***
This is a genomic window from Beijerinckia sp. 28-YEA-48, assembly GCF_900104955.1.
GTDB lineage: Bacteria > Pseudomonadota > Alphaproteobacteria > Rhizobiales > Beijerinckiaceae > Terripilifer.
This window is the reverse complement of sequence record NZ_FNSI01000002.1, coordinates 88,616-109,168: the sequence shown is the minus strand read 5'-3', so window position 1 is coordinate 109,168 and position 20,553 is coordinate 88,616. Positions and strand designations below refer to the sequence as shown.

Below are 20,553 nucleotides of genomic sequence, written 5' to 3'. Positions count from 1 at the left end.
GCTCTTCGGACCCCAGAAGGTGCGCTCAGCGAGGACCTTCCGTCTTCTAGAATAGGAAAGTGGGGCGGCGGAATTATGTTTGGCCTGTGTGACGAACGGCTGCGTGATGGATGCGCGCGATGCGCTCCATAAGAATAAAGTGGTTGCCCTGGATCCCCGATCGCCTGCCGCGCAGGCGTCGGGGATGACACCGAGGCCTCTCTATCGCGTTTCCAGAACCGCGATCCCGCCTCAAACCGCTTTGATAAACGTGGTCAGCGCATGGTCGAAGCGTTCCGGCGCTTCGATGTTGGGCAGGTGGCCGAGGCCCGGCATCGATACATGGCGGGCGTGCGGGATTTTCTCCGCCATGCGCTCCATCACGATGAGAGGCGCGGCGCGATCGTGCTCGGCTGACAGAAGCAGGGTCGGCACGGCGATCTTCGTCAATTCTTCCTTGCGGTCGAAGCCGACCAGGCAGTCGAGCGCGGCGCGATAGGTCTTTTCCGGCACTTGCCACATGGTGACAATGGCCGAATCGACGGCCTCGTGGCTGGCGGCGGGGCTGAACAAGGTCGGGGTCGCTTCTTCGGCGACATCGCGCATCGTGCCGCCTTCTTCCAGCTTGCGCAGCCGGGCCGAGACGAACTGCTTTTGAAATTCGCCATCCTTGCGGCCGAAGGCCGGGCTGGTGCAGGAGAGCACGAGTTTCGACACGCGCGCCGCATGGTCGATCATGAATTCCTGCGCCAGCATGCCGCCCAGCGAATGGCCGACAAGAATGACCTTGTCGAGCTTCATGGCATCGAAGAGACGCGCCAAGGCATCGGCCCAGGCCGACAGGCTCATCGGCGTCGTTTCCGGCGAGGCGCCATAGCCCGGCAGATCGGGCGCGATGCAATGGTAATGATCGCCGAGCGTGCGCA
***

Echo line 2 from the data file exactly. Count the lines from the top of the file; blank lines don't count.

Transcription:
GTDB lineage: Bacteria > Pseudomonadota > Alphaproteobacteria > Rhizobiales > Beijerinckiaceae > Terripilifer.